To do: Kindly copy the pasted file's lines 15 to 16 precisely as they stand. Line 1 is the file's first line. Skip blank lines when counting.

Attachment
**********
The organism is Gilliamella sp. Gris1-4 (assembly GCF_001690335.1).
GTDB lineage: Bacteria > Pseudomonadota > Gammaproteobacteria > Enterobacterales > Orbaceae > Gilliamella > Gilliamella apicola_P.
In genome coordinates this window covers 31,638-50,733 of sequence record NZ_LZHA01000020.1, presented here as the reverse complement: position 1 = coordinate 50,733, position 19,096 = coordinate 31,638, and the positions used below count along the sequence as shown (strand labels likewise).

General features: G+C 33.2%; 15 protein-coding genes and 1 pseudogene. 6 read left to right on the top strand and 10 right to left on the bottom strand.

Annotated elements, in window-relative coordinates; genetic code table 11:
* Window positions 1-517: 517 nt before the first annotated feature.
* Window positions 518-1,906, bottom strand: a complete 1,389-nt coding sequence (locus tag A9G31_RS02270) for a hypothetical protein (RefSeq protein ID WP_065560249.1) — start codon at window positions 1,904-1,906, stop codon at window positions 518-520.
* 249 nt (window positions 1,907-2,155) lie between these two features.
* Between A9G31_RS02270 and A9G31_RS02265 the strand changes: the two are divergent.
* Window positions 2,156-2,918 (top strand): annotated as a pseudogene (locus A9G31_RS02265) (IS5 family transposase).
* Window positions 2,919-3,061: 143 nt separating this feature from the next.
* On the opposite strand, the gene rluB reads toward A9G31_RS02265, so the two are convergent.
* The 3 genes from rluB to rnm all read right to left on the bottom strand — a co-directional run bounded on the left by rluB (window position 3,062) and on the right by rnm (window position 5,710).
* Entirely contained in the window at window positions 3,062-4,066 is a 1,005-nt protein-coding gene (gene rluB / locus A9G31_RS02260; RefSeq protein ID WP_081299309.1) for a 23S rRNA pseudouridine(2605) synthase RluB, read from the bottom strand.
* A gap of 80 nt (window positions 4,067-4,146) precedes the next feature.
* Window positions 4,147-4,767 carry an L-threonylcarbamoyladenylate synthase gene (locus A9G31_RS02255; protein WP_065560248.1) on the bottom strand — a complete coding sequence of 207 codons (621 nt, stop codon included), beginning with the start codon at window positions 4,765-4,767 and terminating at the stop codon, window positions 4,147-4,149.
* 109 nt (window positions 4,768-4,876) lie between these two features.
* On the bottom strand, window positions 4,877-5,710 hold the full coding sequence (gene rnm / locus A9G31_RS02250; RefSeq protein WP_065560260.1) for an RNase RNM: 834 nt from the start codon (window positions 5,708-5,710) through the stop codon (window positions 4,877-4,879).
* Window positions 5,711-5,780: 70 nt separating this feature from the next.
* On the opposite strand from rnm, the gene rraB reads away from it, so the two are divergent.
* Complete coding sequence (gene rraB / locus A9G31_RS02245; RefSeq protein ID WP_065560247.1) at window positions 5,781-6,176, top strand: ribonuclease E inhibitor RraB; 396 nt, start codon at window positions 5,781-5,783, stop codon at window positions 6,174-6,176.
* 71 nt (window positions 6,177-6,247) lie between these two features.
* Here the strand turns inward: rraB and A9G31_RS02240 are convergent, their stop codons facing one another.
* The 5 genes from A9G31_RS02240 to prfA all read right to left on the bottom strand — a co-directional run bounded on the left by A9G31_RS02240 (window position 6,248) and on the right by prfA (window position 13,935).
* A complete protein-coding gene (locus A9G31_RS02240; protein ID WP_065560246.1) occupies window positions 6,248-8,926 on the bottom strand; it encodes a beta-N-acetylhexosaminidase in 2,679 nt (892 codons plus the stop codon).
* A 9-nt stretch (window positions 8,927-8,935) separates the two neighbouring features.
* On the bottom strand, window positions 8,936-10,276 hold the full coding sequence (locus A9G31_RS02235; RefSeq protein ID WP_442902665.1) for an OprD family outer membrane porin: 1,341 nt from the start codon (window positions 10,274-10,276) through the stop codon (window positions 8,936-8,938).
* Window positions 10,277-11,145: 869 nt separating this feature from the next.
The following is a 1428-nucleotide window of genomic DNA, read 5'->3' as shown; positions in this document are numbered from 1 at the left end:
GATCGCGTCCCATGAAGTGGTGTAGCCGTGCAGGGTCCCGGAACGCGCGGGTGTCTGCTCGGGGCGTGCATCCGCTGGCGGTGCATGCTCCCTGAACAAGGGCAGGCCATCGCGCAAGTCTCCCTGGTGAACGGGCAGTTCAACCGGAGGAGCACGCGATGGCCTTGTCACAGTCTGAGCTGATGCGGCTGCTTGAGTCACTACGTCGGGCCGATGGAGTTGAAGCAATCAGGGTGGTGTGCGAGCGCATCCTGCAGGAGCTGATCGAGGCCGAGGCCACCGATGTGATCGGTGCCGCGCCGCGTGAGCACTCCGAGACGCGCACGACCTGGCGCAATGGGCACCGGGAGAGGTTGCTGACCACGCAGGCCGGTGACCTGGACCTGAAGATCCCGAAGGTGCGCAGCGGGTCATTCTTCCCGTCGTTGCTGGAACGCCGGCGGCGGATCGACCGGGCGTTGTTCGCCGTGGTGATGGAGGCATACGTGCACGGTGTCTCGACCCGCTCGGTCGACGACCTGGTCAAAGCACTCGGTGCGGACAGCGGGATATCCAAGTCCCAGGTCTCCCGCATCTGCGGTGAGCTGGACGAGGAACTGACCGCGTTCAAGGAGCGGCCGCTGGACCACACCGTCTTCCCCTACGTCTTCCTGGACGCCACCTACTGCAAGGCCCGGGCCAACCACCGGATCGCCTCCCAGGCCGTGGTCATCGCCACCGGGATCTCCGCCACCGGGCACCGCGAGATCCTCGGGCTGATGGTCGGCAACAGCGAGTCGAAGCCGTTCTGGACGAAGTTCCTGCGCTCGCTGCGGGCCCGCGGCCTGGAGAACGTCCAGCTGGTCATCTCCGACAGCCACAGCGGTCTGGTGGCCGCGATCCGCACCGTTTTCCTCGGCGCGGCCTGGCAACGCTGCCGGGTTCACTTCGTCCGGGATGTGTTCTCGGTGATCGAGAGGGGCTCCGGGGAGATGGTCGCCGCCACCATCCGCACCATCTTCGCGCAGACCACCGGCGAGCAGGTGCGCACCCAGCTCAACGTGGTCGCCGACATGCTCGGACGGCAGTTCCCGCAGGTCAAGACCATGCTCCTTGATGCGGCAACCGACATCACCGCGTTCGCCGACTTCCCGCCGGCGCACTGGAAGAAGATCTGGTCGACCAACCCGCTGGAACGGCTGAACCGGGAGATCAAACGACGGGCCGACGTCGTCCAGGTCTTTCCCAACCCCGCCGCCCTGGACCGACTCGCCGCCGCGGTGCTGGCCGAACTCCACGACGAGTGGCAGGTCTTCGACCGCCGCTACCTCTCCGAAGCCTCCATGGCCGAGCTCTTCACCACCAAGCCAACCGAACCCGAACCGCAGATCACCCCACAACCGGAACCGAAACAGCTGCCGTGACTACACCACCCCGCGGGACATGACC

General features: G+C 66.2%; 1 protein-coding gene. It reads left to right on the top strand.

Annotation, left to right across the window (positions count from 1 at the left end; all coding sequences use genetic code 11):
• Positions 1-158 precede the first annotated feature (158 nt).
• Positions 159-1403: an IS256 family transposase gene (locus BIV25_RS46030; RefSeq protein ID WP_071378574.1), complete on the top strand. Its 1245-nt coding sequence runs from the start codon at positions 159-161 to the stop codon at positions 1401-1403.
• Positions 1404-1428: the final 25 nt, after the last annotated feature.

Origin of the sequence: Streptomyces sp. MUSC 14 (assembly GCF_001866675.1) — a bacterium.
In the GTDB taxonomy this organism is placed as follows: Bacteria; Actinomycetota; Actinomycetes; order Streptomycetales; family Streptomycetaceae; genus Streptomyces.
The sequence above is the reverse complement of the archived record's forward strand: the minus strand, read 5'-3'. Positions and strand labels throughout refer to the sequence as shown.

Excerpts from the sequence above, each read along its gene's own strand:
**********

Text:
* A gap of 80 nt (window positions 4,067-4,146) precedes the next feature.
* Window positions 4,147-4,767 carry an L-threonylcarbamoyladenylate synthase gene (locus A9G31_RS02255; protein WP_065560248.1) on the bottom strand — a complete coding sequence of 207 codons (621 nt, stop codon included), beginning with the start codon at window positions 4,765-4,767 and terminating at the stop codon, window positions 4,147-4,149.